At your prenatal exams, your healthcare provider estimates the size of your baby in different ways. One way they keep track is by simply monitoring your weight gain. Another way they measure is by tracking fundal height. Fundal height is the distance from the top of your uterus to your pubic bone. Your provider may also use ultrasound to keep an eye on the fetus’s growth and development.

After birth, a healthcare provider will weigh your baby within the first few hours. They’ll compare your baby’s weight with their gestational age (how far along you were in pregnancy) and record it in their medical record. They’ll diagnose a baby weighing less than 5 pounds, 8 ounces (2,500 grams) as low birth weight. They’ll diagnose babies weighing less than 3 pounds, 5 ounces (1,500 grams) as very low birth weight.

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Management and Treatment

How is low birth weight treated?

Your baby’s healthcare provider will determine the necessary treatment for low birth weight. They’ll base treatment on your baby’s:

  • Gestational age.
  • Overall health.
  • Medical history.
  • Tolerance for medications, procedures or therapies.

Treatment for low birth weight typically includes:

  • Care in the hospital’s neonatal intensive care unit (NICU).
  • Use of a temperature-controlled bed.
  • Special feedings, sometimes through an intravenous (IV) line or with a tube into their stomach if your baby can’t suck.
  • Other treatments for complications.

Babies who are born with a low birth weight usually catch up in physical growth as long as there aren’t any other complications. Depending on your baby’s situation, their provider may refer them to a specialist for follow-up care.

Prevention

Can low birth weight be prevented?

You may be able to prevent your baby from being born with a low birth weight. During your pregnancy, make sure to:

  • Get regular checkups.
  • Get the correct amount of calories and nutrition.
  • Manage your blood sugar (if you have diabetes).
  • Avoid using substances such as alcohol and tobacco.

Outlook / Prognosis

What can I expect if my baby is born with a low birth weight?

If your baby is born with a low birth weight, they may need specialized care in the neonatal intensive care unit (NICU) of the hospital. They’ll stay in the NICU until they’ve gained enough weight and their providers think they’re well enough to go home.

Survival of newborns with low birth weight depends on how much your baby weighs at birth. Newborns weighing less than 1.1 pounds (500 grams) have the lowest survival rate.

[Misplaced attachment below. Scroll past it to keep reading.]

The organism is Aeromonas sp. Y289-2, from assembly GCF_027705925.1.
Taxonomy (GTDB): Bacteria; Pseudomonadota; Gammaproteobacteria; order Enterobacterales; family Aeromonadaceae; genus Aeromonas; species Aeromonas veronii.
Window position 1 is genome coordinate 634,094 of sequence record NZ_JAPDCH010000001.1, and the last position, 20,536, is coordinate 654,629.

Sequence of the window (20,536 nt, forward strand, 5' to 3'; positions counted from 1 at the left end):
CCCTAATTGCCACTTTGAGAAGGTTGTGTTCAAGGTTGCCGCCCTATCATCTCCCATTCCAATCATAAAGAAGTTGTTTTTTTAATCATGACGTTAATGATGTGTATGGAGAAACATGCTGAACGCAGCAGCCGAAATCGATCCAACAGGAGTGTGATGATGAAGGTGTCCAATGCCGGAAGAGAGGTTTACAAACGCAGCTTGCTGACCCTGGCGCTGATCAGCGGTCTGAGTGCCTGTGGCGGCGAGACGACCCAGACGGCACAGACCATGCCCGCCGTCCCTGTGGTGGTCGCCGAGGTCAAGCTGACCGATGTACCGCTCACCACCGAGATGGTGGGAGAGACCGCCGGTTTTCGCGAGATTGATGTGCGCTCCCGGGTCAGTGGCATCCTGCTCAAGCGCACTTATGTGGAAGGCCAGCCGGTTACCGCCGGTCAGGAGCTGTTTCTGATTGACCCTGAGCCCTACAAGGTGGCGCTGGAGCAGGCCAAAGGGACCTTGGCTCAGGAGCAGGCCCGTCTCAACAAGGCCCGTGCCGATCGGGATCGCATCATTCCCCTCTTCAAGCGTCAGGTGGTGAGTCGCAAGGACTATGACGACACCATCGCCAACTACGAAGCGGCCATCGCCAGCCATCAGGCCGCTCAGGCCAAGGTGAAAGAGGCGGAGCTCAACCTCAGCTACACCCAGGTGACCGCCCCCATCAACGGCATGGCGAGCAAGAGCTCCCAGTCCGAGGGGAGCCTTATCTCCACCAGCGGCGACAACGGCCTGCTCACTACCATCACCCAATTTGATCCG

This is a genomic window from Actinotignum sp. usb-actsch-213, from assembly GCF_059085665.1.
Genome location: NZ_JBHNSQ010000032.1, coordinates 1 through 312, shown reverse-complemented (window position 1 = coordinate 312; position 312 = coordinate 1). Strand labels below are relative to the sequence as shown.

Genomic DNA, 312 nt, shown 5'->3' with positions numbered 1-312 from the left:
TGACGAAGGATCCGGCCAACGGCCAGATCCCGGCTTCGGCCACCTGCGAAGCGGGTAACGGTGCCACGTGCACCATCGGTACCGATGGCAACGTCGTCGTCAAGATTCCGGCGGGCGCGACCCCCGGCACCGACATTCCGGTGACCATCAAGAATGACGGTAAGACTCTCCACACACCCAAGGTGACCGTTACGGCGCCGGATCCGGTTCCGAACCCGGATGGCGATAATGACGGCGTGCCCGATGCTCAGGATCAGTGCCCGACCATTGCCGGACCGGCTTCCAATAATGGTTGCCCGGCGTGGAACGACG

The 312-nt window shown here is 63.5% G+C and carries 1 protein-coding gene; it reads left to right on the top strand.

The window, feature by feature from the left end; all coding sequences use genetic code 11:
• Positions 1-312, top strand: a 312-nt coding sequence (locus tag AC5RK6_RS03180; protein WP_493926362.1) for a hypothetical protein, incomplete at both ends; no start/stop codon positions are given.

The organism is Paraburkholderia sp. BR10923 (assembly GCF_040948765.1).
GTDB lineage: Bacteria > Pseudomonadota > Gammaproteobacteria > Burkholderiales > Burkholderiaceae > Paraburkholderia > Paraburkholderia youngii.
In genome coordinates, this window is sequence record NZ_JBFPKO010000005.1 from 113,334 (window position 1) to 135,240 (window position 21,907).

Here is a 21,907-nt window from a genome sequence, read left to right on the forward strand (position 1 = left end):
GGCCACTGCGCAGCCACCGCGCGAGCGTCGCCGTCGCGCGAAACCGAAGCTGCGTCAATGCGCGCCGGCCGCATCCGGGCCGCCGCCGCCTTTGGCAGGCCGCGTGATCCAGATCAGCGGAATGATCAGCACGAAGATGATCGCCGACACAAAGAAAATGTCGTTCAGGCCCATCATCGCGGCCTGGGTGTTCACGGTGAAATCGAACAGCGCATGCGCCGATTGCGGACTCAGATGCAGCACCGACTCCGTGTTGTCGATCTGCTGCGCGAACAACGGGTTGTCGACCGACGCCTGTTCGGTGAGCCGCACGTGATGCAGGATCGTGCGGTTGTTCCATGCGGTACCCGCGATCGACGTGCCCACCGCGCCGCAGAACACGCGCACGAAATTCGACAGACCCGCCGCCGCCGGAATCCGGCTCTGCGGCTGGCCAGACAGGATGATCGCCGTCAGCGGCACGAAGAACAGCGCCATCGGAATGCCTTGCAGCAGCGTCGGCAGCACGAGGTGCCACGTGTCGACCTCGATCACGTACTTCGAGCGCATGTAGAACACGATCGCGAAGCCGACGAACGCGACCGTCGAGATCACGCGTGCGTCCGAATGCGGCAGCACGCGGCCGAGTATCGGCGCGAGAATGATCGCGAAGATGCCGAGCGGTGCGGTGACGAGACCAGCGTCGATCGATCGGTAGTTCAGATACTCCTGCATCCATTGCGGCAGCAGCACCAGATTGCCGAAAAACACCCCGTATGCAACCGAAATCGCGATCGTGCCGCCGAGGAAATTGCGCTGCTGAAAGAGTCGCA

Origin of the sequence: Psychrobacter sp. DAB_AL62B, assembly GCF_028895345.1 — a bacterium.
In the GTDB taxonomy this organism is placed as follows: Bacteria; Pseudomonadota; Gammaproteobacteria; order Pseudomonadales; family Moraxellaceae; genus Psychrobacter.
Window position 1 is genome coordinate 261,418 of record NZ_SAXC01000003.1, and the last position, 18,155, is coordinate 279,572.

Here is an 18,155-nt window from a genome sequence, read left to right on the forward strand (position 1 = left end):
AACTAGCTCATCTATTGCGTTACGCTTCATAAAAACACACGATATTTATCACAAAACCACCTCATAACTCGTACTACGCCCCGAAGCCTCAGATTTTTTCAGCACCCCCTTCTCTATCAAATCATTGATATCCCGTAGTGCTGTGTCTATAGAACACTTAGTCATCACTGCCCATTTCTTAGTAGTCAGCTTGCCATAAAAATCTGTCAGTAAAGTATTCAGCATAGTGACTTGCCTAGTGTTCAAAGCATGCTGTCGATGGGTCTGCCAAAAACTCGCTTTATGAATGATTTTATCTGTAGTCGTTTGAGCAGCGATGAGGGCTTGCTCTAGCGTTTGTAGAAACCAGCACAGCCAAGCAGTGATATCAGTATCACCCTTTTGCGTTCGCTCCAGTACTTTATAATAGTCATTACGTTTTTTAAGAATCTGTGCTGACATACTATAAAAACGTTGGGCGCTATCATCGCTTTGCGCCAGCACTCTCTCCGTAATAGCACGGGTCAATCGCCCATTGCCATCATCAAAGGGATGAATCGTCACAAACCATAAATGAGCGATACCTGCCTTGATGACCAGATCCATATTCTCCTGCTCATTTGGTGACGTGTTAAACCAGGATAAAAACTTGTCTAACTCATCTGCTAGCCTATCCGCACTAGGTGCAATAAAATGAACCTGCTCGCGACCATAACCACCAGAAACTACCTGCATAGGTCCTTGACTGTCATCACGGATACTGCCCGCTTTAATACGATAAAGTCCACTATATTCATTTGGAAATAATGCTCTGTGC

Living With

How do I take care of my baby?

If your baby was born with a low birth weight, ask their healthcare provider what you should do to help them gain weight and be healthy. As your child gets older, make sure they’re eating healthy foods and staying active. It’s also important that they get to all of their well check-ups.

At routine well-check appointments, your baby’s provider can detect health conditions that may cause issues as they get older. Your child can also get all of their necessary vaccinations at their well check-ups. Vaccines can help them stay protected from certain harmful diseases.

What questions should I ask my healthcare provider?

Questions you can ask your healthcare provider include:

  • What can I do to reduce my risk of having a baby with a low birth weight?
  • If my baby was born with a low birth weight, what can I do to help them gain weight?
  • Will my child experience serious issues due to low birth weight?
  • Does my child need any tests or procedures?
  • What kinds of treatments do you recommend for my child?
  • Does my child need to take any medication?

A note from Cleveland Clinic

Some babies with a low birth weight are healthy even though they’re small. But your newborn’s birth weight can help their healthcare providers determine if they need any special attention immediately following birth. For some newborns, having a low birth weight can cause serious health issues. If your baby was born with a low birth weight, they may end up in the NICU. It can be difficult to see your tiny baby in the NICU. But place your trust in your baby’s healthcare providers. They’re doing everything they can to help your baby gain weight and get ready to leave the hospital.

Medically Reviewed

Last reviewed by a Cleveland Clinic medical professional on 05/12/2023.

Learn more about our editorial process.